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You Kill Me

Meetings between battle-weary hitmen and everyday schmoes have made for a surefire fish-out-of-water premise in recent years, from a long-in-the-tooth Pierce Brosnan befriending anxious everyman Greg Kinnear in The Matador to John Cusack coming home for his high-school reunion in Grosse Point Blank. Even Fargo gets some comic mileage out of the way its hitmen—the "big fella" and the "funny-looking guy"—look out of place in small-town Minnesota. So the bar is set awfully high for You Kill Me, John Dahl's off-kilter take on an alcoholic Polish gangster from Buffalo sent to dry out in San Francisco. Best known for sly neo-noirs like The Last Seduction and Red Rock West, Dahl chooses to dial down the tone until it's dry enough to kindle a brushfire, but the film is one of those rare occasions where going too low-key means missing many comic possibilities.

After playing a steamed-up mobster to unforgettable effect in Sexy Beast, Kingsley decompresses substantially as a lowlife with similar credentials. With an influx of Italian gangsters, led by Dennis Farina, honing in on Polish territory, Kingsley gets assigned to bump Farina off, but another day of hard drinking leads him to botch the job. Kingsley's boss (Philip Baker Hall) gives him another chance to clean up by shipping him off to San Francisco, where he attends AA meetings and works prepping bodies at a funeral parlor. Once there, he makes a couple of new friends: a gay AA sponsor (Luke Wilson) who collects tolls on the Golden Gate Bridge, and a high-powered corporate saleswoman (Téa Leoni) who becomes his unlikely love interest.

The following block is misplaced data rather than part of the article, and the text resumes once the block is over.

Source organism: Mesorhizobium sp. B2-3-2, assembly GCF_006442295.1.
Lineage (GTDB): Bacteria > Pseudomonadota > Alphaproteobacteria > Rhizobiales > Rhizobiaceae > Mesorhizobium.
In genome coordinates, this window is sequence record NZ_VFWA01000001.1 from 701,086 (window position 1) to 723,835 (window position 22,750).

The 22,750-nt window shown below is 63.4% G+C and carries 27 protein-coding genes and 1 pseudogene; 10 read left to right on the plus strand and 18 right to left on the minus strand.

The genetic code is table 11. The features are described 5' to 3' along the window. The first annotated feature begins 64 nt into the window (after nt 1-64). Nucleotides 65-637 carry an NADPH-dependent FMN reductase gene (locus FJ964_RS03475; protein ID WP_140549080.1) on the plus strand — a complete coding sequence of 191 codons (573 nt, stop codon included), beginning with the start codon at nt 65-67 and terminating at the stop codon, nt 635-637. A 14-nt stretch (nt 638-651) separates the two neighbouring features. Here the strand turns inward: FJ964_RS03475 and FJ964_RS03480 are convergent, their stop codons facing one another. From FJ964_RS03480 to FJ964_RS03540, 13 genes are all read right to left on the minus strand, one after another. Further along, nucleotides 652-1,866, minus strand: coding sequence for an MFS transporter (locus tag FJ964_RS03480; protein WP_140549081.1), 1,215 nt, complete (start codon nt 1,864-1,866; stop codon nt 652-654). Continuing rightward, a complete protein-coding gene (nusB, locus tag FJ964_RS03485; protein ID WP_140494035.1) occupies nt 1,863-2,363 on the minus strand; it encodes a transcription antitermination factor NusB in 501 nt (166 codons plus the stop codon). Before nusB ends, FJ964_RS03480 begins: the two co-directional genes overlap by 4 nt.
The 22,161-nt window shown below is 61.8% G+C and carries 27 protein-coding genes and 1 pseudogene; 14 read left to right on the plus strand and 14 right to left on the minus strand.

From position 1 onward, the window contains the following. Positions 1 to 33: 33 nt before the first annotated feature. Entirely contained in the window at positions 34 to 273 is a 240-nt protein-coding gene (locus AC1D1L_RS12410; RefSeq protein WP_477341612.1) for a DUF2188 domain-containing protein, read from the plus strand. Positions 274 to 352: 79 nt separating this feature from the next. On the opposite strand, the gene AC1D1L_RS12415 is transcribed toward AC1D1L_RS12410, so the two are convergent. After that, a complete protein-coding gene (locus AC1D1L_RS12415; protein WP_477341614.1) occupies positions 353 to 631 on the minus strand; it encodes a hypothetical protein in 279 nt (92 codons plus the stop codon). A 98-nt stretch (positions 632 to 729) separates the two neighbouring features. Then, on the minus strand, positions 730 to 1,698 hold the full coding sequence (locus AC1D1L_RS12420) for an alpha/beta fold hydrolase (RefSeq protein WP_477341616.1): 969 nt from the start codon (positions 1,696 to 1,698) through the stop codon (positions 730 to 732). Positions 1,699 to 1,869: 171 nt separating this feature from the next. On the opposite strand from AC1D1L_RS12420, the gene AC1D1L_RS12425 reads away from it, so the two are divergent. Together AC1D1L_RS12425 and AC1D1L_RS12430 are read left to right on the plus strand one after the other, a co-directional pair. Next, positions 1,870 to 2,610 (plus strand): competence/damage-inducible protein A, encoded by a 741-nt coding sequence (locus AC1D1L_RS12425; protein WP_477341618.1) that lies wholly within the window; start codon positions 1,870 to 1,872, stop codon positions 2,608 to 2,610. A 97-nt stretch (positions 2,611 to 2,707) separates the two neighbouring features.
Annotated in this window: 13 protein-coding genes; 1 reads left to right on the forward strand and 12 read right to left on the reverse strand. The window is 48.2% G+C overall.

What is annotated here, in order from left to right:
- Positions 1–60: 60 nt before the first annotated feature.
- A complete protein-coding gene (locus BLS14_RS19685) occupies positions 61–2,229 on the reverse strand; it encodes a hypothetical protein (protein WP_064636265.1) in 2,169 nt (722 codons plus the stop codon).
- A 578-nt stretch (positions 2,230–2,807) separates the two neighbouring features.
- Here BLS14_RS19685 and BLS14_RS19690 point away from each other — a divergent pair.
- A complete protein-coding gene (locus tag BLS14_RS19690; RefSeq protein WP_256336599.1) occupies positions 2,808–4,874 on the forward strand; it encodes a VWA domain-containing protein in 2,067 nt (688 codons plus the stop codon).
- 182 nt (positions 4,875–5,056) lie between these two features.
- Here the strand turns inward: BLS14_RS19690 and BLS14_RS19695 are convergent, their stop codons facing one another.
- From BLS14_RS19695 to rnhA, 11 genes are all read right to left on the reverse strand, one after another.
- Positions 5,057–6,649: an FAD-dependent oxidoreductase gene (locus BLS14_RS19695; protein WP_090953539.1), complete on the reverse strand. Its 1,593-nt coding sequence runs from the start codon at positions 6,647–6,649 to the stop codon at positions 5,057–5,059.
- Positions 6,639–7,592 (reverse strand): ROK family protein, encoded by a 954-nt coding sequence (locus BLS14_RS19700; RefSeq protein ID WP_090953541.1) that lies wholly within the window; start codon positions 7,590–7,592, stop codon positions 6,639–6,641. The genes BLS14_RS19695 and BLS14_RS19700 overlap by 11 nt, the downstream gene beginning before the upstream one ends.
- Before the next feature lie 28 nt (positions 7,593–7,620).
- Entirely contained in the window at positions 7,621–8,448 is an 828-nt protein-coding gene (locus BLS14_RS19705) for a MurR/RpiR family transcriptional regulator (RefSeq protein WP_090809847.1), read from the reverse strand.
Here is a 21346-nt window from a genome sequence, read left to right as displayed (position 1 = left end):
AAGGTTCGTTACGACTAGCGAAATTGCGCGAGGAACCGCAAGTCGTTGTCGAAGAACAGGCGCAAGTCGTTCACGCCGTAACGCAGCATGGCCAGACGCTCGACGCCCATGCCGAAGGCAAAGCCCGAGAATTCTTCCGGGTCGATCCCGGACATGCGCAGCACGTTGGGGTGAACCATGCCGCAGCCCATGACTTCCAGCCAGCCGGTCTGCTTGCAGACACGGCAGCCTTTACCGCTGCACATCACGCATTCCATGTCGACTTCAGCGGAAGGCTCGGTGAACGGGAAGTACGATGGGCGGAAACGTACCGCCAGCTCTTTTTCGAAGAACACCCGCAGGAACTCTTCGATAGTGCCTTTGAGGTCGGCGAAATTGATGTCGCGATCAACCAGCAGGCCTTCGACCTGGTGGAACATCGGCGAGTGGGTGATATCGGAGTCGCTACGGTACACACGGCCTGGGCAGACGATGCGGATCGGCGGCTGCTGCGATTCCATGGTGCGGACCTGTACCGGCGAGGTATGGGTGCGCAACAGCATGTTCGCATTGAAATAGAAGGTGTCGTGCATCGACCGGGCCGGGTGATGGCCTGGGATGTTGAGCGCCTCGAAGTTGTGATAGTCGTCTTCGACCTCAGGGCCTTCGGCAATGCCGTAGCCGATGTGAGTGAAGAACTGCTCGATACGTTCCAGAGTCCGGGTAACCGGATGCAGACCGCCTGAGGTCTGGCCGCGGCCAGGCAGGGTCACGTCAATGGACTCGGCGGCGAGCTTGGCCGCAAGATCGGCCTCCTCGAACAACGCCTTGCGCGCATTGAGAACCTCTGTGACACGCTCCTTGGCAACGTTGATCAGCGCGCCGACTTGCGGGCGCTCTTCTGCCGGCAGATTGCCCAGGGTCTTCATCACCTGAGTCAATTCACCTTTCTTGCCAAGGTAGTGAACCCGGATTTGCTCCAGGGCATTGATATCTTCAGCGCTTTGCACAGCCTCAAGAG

Relocating a stone-faced killer from snowy Buffalo to the lush, touch-feely environs of San Francisco opens the door for many funny incongruities, from Kingsley's vague horror during soul-baring AA confessionals to his bizarre relationship with a businesswoman whose world couldn't be further removed from his own. But You Kill Me doesn't overexert itself playing this situation for laughs; its brand of muted wackiness gives it a certain amount of integrity, but also makes too many scenes fall flat. The main pleasure lies in watching a cast filled with fine character actors like Kingsley, Farina, Hall, and Bill Pullman work their way around the salty, noir-inflected dialogue. It's just unfortunate that those lines add up to such piffle.

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